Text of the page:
The Greeks, he argues, were used to thinking in dualistic terms. The tension in Greek philosophy was between: (1) the material world of Aristotle, which was imperfect, changing and evolving, and (2) the ideal world of Plato, which was perfect and unchanging. The Platonic way of thinking, which looked at the material world as “unreal,” was later adapted by the Romans to justify their systematic efforts to dominate all cultures and nations.
If you peel away the Biblical layer from our six-line story, McLaren says, you can see the Greco-Roman themes that are at play behind it:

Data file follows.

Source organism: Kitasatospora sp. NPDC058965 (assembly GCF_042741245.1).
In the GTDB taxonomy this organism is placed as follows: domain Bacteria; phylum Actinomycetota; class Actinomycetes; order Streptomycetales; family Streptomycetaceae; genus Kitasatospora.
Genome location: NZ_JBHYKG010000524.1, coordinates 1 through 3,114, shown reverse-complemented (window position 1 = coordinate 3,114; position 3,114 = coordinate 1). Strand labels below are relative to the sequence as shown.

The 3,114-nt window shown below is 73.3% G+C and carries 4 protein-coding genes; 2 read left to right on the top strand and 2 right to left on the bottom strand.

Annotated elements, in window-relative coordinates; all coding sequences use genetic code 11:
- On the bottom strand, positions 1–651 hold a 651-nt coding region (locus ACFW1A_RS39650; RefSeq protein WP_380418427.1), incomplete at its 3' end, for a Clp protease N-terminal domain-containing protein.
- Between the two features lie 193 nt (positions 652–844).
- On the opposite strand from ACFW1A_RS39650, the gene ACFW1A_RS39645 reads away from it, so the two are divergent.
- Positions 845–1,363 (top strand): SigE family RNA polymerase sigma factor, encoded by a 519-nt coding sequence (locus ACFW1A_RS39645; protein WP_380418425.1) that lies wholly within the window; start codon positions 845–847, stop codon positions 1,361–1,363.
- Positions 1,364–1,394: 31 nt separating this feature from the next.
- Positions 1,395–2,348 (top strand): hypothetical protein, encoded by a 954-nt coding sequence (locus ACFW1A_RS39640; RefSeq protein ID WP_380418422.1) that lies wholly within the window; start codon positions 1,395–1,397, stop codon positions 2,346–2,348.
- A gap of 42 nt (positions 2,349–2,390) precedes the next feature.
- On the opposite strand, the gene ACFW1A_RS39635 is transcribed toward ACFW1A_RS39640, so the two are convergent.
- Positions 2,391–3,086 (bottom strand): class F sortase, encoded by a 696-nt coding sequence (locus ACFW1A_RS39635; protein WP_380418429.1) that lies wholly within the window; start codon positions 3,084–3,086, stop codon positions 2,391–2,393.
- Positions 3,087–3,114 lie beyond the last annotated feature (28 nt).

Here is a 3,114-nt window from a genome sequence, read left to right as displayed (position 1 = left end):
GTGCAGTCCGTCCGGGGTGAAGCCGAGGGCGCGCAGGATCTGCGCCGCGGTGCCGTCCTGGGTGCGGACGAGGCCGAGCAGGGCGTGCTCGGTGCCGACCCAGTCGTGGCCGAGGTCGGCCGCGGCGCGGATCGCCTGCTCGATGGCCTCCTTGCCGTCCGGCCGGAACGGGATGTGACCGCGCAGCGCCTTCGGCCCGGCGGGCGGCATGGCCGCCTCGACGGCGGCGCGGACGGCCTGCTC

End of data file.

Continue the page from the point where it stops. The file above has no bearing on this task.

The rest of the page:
McLaren encourages us to think of Theos – a Roman god that he has invented for purposes of his illustration. Theos makes a perfect, pristine world – unchanging in the tradition of Platonic philosophy. Then, something bad happens – and creation falls into a state where it is suddenly dynamic, shifting, changing. This angers Theos, whose sense of eternal, singular oneness has been disturbed. Thus, he sets out to restore some of humanity to the perfect, pristine state (heaven), while the rest is consigned to the Greek realm of the dead, known as Hades. Satisfied that everything is no longer is a state of flux and change, Theos is once again content. In Hades, a sign is placed over the locked gates: “DESPAIR ALL WHO ENTER HERE: NO BECOMING ALLOWED!”